There’s sushi—and then there’s sushi.
Vancouverites are well-acquainted with the former: affordable sushi scarfed down casually, like sandwiches. It’s the latter that a Japanese chef wants to help local diners learn more about.
Sushi master Hiroshi Hoshiko, originally from Kumamoto, Kyushu, in Japan, arrived in Vancouver in 2011. In an interview in English and Japanese with the Georgia Straight (with translation by Yuko Kojima), Hoshiko says that although most sushi chefs begin training at about 18 to 20 years old, he was 30 years old when he started.
“Since I started sushi chef quite late compared to other people, I wanted to make myself different,” he said in Japanese. “You can’t really win against younger people.”
Consequently, he decided to move abroad to develop a new approach.
In Vancouver, he worked for Miku and then Minami before he started his own catering company in 2016, which served private dining rooms at Rogers Arena for Canucks home games. However, when the pandemic arrived, all hockey games were cancelled. It may seem antithetical to open a business during a lockdown, but Hoshiko did so. He began working out of another restaurant’s kitchen to provide his high-end catering business—Orizumé —which he launched at the end of the May.
Orizumé offers a range of artistically arranged boxes (the beautiful containers, imported from Japan, are integral to the visual presentation and part of omiya, the shortened version of omiyage or the Japanese tradition of giving a gift to a host to express appreciation) of sophisticated nigiri, sashimi, and sushi, with prices ranging from $30 for a box of 10 wasabi inari (fried bean-curd pouches) sushi to $300 for a large nigiri box featuring 12 kinds of nigiri (four pieces each).
Other selections include a traditional nigiri sushi box ($55), with eight kinds of nigiri, chopped bluefin-tuna belly, and pickled daikon rolls; hon maguro jyu, with three sections of bluefin tuna on a bed of rice ($95); and a hand-roll kit to make temaki, or cone, sushi ($250) with ingredients ranging from sockeye salmon, prawn, and cuttlefish to asparagus, pickled tomato, and egg omelette.
Hoshiko says that his fish buyer, Takuya Hikita, searches Tokyo’s famous Tsukiji fish market for the best quality fish, including Thai snapper, hamachi, and bluefin tuna. In order to help educate people about the differences between various fish, Hoshiko explains that he adds extra seasoning to different fish, such as salt to whitefish, miso to other fish, to accentuate distinctions in flavours of each fish. His high standards of quality extend to his unagi jyu (marinated barbecued eel), for which he uses only wild eels: he says they’re less fatty and firmer than farmed eels.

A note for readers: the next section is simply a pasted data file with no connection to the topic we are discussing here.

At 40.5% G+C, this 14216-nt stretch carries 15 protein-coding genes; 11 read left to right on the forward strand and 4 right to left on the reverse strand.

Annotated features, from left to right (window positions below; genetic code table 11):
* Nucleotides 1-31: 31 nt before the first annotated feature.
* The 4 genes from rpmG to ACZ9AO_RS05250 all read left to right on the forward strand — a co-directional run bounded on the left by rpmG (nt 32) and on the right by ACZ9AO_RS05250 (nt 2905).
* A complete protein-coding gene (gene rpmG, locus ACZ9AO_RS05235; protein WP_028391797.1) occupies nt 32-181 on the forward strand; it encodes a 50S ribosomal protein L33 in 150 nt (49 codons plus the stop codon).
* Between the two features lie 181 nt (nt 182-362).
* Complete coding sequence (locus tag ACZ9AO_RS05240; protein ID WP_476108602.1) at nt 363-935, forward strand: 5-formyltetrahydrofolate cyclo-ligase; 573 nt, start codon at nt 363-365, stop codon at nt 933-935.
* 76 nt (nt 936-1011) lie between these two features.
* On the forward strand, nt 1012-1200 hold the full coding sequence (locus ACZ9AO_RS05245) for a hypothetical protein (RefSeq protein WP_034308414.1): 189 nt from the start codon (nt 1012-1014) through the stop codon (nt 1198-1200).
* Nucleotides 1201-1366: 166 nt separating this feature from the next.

Something unique about his approach is that he uses aged fish, which can only be made from high-quality fish. Using special techniques passed down from sushi chefs in Tokyo’s Ginza district to clean and treat the fish, he adds marinade and then leaves it for seven to 10 days to age, which creates the umami flavour from amino acids. He says this process makes sashimi much more delicious.
In addition, for his shari (sushi rice), he explains that he uses akazu (red-vinegar rice)—which is made with sake kasu, the lees left from the sake-making process—because it has umami that balances with the aged fish. Hoshiko points out that, originally, sushi was not white: it was red, and he uses traditional sushi-making methods from the Edo era.
All of this is only the beginning. He’s planning to also open Tsukiji Kitchen, named after the aforementioned fish market, to offer a variety of bento for takeout, and he’s searching for a potential space for a physical restaurant so he can serve omakase (dishes selected by the chef).
Most of all, he wants to teach locals more about the depth of Japan’s culinary culture beyond simple consumption. Considering Vancouver’s boundless appetite for sushi, there will be, undoubtedly, no shortage of students willing to enroll in his lessons.